prs itself does not support mobile, but there are compatible clients you can
use to use your password store on mobile.
See Compatible Clients on
No, if you lose all keys, there is no way to recover your secrets.
You might lose your key (recipient, GPG secret key) if your machine crashes or if you reinstall it's operating system.
If you are using the same password store on multiple machines with git sync, you can still read the secrets on your other machines. To re-add the machine you lost your key on, remove the password store from it and see this section.
prs uses the same file structure as
should be able to view and edit your secrets.
prs does add additional files and settings, some
prs features might not work
See a list of compatible
pass clients here.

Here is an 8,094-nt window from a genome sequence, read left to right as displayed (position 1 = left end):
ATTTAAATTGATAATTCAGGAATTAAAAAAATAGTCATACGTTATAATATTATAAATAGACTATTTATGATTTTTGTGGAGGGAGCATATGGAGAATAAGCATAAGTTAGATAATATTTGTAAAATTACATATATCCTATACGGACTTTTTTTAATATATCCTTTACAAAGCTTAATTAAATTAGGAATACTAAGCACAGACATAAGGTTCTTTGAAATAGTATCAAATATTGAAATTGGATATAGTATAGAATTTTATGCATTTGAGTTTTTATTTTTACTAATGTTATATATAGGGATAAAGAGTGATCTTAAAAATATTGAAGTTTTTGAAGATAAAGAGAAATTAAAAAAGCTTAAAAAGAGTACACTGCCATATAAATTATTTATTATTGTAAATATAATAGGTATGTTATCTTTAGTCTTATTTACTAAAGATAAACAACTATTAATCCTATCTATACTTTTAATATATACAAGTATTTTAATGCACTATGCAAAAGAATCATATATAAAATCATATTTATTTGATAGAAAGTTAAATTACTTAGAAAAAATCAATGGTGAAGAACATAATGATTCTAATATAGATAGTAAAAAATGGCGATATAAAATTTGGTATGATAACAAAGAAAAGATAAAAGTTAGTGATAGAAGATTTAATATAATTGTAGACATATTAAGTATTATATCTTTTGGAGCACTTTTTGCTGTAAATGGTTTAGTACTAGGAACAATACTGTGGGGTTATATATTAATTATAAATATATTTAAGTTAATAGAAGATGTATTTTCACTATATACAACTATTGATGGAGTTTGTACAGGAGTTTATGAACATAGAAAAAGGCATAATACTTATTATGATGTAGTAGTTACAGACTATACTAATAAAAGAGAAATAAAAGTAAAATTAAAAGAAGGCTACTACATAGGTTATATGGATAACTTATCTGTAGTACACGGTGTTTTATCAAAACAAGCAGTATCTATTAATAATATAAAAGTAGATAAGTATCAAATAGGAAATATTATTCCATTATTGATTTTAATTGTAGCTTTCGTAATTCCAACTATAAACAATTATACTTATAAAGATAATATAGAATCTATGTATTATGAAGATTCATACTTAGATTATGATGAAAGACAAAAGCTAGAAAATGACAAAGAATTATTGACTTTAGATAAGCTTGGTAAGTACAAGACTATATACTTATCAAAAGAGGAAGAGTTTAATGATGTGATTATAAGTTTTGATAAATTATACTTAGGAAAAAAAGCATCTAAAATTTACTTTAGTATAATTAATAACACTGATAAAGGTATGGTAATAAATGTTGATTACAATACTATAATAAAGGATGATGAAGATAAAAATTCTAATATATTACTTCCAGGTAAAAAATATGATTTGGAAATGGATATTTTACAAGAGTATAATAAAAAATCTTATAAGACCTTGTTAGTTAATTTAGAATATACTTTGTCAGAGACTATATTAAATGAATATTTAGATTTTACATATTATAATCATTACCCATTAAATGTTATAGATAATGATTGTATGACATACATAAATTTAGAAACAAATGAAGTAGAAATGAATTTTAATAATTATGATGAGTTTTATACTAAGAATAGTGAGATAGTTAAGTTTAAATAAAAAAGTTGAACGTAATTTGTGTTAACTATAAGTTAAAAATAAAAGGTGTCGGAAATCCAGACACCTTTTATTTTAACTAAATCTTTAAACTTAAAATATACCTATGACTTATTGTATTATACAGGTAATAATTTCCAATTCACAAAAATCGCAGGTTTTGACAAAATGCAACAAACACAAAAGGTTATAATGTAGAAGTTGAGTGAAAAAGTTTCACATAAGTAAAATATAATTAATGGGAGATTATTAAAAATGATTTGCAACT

$ prs help prs-cli 0.1.5 Tim Visee <firstname.lastname@example.org> Secure, fast & convenient password manager CLI with GPG & git sync USAGE: prs [FLAGS] [SUBCOMMAND] FLAGS: -f, --force Force the action, ignore warnings -h, --help Prints help information -I, --no-interact Not interactive, do not prompt -q, --quiet Produce output suitable for logging and automation -V, --version Prints version information -v, --verbose Enable verbose information and logging -y, --yes Assume yes for prompts SUBCOMMANDS: add Add a secret alias Alias/symlink a secret clone Clone existing password store copy Copy secret to clipboard duplicate Duplicate a secret edit Edit a secret generate Generate a secure secret git Invoke git command in password store help Prints this message or the help of the given subcommand(s) housekeeping Housekeeping utilities init Initialize new password store list List all secrets move Move a secret recipients Manage store recipients remove Remove a secret show Display a secret sync Sync password store
This project is released under the GNU GPL-3.0 license. Check out the LICENSE file for more information.
The library portion of this project is licensed under the GNU LGPL-3.0 license. Check out the lib/LICENSE file for more information.